When I was a kid, every March my family and I used to go and see the Ringling Brothers and Barnum and Bailey Circus. When I was ten, we had seats right by the performer's entrance. I spent a lot of my time leaning over the rails and seeing what was going on backstage. I was fascinated by a clown getting ready for his performance. He picked up a styrofoam skeleton that was hanging limply on the wall. He calmly attached the skeleton's hands to a brace on his shoulders. The skeleton rested against his back.
Suddenly the lights went down in the hall. A spotlight hit the clown as he ran out of the entrance. The clown ran for his life as the skeleton appeared to be flying after him. You couldn't see the hooks or the harness as the clown looked back in terror at the skeleton who was inches away from catching him. People in the audience were laughing at the clown's predicament. The clown ran back into the performer's area. He was calm again. The clown detached the skeleton and put it back on a rack on the wall. I was fascinated to see and know the behind the scenes mechanics of something that appeared to be other than it was.
Flash forward to when I'm 23. I'd recently graduated from college. I was overwhelmed by life. I was used to my parents taking care of me. Now I was completely on my own and uncertain about how to take care of myself. I remember worrying a lot. It felt like a helpful activity at the time. I thought that was how one takes responsibility. But it ended up making my head so noisy and distracting me from getting helpful solutions from my intuition.
One night I lay on my futon, caught up in the symphony of thoughts of possible disasters that could happen to me, when suddenly everything got quiet. It was like I'd been listening to really loud music and the electricity went out and cut it off. I was aware of my body vibrating in a weird discordant buzz. I thought that this is what fear does to my body. I'd been living in fear and it had been making my mind and body hyper. I didn't think it was weird when the fear was happening. I remembered seeing my parents living with fear and thought it was part of life.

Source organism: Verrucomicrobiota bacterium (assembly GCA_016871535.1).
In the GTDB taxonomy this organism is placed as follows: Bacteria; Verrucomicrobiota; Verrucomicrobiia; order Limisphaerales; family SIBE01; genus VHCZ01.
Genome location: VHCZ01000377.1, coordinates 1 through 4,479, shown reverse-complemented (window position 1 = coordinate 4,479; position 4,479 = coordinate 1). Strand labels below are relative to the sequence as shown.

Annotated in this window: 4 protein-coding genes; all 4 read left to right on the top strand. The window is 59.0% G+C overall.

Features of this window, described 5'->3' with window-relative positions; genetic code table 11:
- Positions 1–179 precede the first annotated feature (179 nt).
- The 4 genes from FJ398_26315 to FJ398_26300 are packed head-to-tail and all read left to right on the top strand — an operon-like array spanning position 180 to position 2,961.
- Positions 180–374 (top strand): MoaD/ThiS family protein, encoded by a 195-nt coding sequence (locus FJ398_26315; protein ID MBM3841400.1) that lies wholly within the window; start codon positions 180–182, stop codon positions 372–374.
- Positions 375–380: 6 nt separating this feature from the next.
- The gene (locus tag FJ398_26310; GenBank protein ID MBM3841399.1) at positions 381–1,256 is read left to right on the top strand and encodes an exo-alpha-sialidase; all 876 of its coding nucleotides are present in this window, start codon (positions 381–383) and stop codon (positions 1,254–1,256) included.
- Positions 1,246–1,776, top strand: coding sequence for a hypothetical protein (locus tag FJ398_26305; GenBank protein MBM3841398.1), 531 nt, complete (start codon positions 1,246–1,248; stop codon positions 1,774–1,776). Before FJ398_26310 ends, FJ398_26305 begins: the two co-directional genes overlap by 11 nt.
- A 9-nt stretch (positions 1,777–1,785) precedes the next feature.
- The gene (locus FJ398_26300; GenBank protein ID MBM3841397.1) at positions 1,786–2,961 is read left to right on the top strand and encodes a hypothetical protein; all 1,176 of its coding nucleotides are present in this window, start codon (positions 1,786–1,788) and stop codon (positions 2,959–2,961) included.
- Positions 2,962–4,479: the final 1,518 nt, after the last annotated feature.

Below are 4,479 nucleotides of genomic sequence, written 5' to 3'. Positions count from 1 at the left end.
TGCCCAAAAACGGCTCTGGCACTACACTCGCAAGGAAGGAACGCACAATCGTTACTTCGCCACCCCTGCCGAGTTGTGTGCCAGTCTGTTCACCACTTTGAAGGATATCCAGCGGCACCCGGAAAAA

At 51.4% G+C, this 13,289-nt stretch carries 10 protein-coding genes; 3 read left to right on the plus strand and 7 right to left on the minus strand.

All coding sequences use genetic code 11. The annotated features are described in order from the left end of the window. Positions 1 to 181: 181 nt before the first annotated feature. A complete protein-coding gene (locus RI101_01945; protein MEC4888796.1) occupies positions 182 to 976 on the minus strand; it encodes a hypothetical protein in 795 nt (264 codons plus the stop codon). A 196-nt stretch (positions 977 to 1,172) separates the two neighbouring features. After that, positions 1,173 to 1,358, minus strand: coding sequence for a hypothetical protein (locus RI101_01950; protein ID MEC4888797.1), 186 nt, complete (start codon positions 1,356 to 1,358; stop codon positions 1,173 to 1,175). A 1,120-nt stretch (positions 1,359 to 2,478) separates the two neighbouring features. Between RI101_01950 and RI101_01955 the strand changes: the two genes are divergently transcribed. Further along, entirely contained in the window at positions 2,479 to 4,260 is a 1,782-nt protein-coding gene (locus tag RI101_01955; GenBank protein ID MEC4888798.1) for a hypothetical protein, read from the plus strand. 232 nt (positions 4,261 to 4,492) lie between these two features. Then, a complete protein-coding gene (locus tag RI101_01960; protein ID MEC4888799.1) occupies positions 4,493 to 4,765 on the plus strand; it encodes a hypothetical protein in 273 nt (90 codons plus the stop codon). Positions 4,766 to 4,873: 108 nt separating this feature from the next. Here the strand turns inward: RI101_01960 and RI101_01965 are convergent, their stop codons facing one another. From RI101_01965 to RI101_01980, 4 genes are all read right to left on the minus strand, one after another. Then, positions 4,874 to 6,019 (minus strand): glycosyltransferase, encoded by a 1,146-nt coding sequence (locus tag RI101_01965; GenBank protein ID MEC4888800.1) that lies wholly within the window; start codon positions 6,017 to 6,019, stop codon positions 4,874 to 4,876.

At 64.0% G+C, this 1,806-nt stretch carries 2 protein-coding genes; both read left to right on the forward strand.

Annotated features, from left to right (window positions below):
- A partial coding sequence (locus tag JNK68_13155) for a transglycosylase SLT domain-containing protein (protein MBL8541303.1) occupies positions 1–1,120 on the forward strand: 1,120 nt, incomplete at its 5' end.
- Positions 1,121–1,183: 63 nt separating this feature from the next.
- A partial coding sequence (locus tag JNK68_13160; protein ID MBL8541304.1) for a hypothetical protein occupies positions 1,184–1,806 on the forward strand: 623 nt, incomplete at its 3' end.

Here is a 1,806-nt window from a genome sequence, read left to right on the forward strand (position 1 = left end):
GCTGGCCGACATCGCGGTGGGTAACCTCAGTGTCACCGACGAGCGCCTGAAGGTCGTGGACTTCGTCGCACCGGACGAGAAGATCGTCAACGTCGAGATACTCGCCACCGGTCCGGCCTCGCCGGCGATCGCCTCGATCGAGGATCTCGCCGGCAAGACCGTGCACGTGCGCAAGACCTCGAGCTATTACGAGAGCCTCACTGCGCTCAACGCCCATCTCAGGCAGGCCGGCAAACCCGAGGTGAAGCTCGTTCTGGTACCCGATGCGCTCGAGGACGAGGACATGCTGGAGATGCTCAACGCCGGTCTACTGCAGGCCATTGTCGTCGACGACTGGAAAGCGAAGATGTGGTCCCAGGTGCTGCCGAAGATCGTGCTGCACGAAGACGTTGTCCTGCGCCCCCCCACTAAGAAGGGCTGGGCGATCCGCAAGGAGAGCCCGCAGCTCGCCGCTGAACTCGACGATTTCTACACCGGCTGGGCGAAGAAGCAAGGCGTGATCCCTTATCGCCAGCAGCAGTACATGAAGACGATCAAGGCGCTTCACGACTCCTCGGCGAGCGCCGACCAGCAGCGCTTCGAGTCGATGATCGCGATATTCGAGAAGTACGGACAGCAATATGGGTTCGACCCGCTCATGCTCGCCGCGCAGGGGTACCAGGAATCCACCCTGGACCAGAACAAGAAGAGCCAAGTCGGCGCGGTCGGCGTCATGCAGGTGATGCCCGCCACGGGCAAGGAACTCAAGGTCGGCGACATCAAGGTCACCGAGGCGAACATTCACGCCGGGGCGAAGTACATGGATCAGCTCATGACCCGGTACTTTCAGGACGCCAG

Then I remembered the circus. I thought about how when the clown ran, the skeleton chased after him. He could never run fast enough to get away from the ghostly bones. That was me when I was caught up and involved in the worrying. But then when the clown was relaxed backstage again, the skeleton was no threat. He hung it up and waked away from the once-scary bones. That's how I was feeling now.
I realized my constant fearful thoughts had me running for a salvation that never came. I had been like the clown running from the skeleton. But the fearful worrying never brought me relief. This insight I was having didn't come from being afraid. For some reason the all-encompassing fear stopped. Without the fear, I was left with life itself in the moment. I felt peaceful and safe.
This was a good experience because when I'd feel the skeleton chasing me again, I'd see the mechanics of what was going on. There's a feeling of, "I'm running from fears. This isn't necessary. It's not helping. There's no solution in this." It's helped remove the dependence of living that way.